|dc.description.abstract||The use of donated human semen in the UK was developed by medical practitioners as a means of circumventing male infertility and helping childless women to achieve a pregnancy. Uncertainty about the legal status of donor-conceived children and moral concerns about the possible effects on the marital relationship of the recipients worked to maintain donor insemination (DI) as a largely hidden practice in which the donors remained anonymous to the recipients and unrevealed to any resulting donor offspring. Donors were not expected or encouraged to take any interest in what became of their donations even after the practice became subject to regulation by the Human Fertilisation and Embryology Act 1990.
This thesis is based on a set of unstructured interviews with medical practitioners and other health professionals currently or formerly working in clinics providing DI services in the UK, and with men who donated semen between the 1960s and early 1980s mostly when they were medical students. Participant observation was carried out at conferences and other meetings of organisations and individuals with professional or personal involvement in donor-assisted conception, and a survey was made of infertility clinics’ policies concerning the use of semen from donors known personally to recipients.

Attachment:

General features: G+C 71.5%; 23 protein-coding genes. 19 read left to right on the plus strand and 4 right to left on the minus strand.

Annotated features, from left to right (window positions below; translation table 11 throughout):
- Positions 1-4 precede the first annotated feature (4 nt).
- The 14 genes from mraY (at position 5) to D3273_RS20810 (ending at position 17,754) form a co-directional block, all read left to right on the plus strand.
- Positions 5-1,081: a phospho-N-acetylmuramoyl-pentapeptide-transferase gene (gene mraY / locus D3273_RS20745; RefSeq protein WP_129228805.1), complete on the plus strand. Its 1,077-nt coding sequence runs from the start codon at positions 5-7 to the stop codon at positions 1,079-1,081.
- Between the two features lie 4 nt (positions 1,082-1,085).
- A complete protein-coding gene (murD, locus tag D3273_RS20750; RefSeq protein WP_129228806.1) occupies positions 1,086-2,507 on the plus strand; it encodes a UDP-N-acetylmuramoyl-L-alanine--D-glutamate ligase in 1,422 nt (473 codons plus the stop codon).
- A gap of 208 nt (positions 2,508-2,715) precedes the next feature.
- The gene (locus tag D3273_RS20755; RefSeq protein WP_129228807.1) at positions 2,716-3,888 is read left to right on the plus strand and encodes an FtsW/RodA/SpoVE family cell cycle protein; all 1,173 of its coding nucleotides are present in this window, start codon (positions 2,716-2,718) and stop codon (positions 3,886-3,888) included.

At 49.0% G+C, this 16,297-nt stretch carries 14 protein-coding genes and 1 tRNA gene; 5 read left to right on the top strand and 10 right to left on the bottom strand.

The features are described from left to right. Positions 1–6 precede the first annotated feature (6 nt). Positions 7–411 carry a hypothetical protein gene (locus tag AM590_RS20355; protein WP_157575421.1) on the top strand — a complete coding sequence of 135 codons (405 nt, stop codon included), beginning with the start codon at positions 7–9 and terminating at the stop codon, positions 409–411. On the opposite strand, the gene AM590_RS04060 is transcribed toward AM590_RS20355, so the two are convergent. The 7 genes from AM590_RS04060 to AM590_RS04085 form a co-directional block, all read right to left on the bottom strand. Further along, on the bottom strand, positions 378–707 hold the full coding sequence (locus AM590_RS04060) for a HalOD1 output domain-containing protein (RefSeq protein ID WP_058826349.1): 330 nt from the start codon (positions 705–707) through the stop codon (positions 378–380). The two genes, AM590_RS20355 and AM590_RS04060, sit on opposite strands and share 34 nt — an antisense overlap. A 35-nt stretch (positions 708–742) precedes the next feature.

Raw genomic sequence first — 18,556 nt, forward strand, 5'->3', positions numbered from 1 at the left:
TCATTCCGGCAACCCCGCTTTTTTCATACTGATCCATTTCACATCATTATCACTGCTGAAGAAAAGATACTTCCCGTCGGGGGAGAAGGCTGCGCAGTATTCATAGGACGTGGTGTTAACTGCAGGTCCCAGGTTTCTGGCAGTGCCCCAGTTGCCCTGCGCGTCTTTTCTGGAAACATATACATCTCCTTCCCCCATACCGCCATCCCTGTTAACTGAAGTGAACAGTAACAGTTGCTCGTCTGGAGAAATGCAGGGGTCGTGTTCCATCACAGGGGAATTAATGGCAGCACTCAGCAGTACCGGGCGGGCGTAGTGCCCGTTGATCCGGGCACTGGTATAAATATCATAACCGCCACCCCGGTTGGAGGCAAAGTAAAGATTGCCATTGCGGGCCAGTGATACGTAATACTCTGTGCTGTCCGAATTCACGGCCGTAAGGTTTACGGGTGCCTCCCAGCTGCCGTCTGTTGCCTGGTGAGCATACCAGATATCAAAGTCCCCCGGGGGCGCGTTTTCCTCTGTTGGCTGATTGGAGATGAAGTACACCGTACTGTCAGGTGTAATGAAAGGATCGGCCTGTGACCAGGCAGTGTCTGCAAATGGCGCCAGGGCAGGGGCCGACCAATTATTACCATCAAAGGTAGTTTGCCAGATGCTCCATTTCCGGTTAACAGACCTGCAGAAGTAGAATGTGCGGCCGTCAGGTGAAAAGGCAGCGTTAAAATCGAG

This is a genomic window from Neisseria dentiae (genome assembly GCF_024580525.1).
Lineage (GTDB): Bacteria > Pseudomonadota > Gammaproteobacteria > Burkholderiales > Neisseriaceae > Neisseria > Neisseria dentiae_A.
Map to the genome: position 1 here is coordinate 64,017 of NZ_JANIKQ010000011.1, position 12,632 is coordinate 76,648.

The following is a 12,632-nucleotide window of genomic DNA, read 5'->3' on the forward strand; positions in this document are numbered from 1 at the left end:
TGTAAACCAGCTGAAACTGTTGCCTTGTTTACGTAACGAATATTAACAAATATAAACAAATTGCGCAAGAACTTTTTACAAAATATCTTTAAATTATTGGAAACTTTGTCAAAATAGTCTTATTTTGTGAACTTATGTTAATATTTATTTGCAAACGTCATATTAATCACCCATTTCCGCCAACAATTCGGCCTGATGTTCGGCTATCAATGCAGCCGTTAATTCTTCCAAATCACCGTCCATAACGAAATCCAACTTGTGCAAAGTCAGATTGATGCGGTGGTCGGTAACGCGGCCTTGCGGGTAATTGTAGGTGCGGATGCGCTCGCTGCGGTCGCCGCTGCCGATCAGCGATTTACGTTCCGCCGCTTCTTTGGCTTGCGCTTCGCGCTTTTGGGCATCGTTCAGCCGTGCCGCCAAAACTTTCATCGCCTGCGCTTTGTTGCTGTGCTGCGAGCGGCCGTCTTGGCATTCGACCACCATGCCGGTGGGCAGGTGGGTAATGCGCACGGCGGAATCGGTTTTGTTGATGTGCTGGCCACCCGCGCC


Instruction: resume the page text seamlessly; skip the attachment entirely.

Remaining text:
Discussions with donors revealed ambivalent and mixed feelings about their involvement in providing semen, often for payment, and about their lack of information regarding the outcome of their donations. The idea of possible contact with donor offspring is influenced for these semen donors by their perceptions and experiences of what it means to be a parent and by the significance attributed to physical resemblances between genetically related people. In this situation of ambiguity and uncertain obligation, there is no existing script for managing possible new kinds of kinship relation.
The historical tension in DI services between opportunity and risk because of possible defects or disease in donated semen is now echoed in professional uncertainties about whether to allow semen donation where the donor and recipient are known personally to each other. I show that for some people, including donors, this brings the practice into a kinship frame, whilst for others it confuses family boundaries because of the possible fantasies between donor and recipient, and the involvement of the genetic father with the donor-conceived child’s upbringing. Finally I show that disagreements in the UK over whether to remove the legal provisions for anonymity turn on whether it is necessary to protect donors from emotional and financial claims from their donor offspring, and on perceptions about what constitutes a parent.||en